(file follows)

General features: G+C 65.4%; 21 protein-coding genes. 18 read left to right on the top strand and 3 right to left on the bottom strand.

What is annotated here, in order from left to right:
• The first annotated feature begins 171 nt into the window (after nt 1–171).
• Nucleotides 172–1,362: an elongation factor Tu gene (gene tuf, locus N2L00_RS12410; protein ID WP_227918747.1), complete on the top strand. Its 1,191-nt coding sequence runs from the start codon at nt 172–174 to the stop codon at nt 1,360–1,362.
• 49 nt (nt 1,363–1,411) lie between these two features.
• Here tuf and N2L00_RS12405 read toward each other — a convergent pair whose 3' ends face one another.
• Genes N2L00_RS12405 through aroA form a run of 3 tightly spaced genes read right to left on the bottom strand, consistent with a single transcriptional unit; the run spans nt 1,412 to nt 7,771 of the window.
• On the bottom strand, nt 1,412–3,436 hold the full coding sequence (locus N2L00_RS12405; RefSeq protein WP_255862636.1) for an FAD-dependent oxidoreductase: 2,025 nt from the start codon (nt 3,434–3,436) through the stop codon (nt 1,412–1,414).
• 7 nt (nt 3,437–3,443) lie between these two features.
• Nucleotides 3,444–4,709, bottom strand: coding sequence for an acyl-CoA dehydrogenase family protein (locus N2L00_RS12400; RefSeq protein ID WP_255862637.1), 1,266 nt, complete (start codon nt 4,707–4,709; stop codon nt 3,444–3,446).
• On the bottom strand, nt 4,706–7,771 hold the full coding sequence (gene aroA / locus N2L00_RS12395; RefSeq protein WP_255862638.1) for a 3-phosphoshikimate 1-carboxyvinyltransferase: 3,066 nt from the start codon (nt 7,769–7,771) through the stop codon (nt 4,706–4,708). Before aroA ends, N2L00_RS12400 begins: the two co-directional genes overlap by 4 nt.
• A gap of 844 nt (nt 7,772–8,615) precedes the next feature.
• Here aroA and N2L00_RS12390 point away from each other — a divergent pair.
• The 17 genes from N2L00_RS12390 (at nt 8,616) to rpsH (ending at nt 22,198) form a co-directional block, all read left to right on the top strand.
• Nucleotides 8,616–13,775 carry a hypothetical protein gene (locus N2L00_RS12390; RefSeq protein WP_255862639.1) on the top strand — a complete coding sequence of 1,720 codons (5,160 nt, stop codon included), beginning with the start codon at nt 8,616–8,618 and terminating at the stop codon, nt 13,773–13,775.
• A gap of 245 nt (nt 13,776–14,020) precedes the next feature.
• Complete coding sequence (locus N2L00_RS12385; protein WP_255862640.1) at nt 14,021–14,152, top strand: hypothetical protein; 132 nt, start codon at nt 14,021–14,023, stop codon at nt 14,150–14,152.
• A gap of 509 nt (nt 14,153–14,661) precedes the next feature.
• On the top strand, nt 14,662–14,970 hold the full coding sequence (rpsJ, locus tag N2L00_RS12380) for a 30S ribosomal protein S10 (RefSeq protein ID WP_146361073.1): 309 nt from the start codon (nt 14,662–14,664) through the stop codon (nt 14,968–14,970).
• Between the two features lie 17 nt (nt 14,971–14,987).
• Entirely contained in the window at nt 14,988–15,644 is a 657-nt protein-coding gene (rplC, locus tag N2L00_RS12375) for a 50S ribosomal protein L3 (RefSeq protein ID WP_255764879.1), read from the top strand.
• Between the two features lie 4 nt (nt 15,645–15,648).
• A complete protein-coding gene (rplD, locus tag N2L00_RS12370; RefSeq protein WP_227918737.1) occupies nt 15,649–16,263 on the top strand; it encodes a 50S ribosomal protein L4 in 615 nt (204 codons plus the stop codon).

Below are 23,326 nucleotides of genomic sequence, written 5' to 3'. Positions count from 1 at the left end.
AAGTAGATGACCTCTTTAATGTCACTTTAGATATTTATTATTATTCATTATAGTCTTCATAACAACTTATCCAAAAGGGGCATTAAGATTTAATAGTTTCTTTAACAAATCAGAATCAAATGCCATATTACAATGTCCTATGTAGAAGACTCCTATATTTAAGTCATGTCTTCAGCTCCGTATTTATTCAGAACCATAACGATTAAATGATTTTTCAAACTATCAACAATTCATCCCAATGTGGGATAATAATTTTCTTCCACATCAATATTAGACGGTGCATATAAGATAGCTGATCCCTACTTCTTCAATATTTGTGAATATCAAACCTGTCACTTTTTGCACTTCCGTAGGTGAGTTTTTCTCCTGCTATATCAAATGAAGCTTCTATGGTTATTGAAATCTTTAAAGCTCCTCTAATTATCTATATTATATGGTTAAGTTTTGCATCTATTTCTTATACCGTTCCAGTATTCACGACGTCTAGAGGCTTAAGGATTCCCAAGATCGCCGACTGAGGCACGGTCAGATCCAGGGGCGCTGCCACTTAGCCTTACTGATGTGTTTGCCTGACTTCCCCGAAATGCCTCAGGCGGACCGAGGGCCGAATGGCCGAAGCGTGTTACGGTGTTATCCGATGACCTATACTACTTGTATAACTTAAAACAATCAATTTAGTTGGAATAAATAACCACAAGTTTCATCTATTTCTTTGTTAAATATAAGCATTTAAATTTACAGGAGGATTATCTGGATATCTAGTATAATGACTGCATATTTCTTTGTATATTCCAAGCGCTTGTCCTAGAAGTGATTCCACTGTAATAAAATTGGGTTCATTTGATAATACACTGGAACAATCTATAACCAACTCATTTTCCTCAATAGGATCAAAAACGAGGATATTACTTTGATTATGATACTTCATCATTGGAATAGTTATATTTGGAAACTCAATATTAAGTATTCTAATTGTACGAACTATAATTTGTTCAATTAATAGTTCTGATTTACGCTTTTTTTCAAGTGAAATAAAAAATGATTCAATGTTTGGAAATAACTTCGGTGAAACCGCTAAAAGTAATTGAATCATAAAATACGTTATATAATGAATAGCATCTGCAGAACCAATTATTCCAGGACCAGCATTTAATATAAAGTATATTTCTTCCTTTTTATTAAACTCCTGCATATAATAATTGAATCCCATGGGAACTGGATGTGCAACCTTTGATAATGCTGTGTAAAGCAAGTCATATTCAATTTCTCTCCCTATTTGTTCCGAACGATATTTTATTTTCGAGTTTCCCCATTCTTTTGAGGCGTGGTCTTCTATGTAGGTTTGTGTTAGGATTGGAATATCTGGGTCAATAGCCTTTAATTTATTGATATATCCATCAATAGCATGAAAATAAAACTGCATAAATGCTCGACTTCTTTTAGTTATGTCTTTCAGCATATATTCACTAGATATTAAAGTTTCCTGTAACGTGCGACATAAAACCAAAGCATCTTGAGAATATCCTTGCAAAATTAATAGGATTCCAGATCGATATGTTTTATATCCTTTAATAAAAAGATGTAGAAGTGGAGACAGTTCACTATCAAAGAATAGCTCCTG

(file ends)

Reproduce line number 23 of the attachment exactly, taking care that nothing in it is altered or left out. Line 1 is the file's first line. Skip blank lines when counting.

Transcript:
• A complete protein-coding gene (rplD, locus tag N2L00_RS12370; RefSeq protein WP_227918737.1) occupies nt 15,649–16,263 on the top strand; it encodes a 50S ribosomal protein L4 in 615 nt (204 codons plus the stop codon).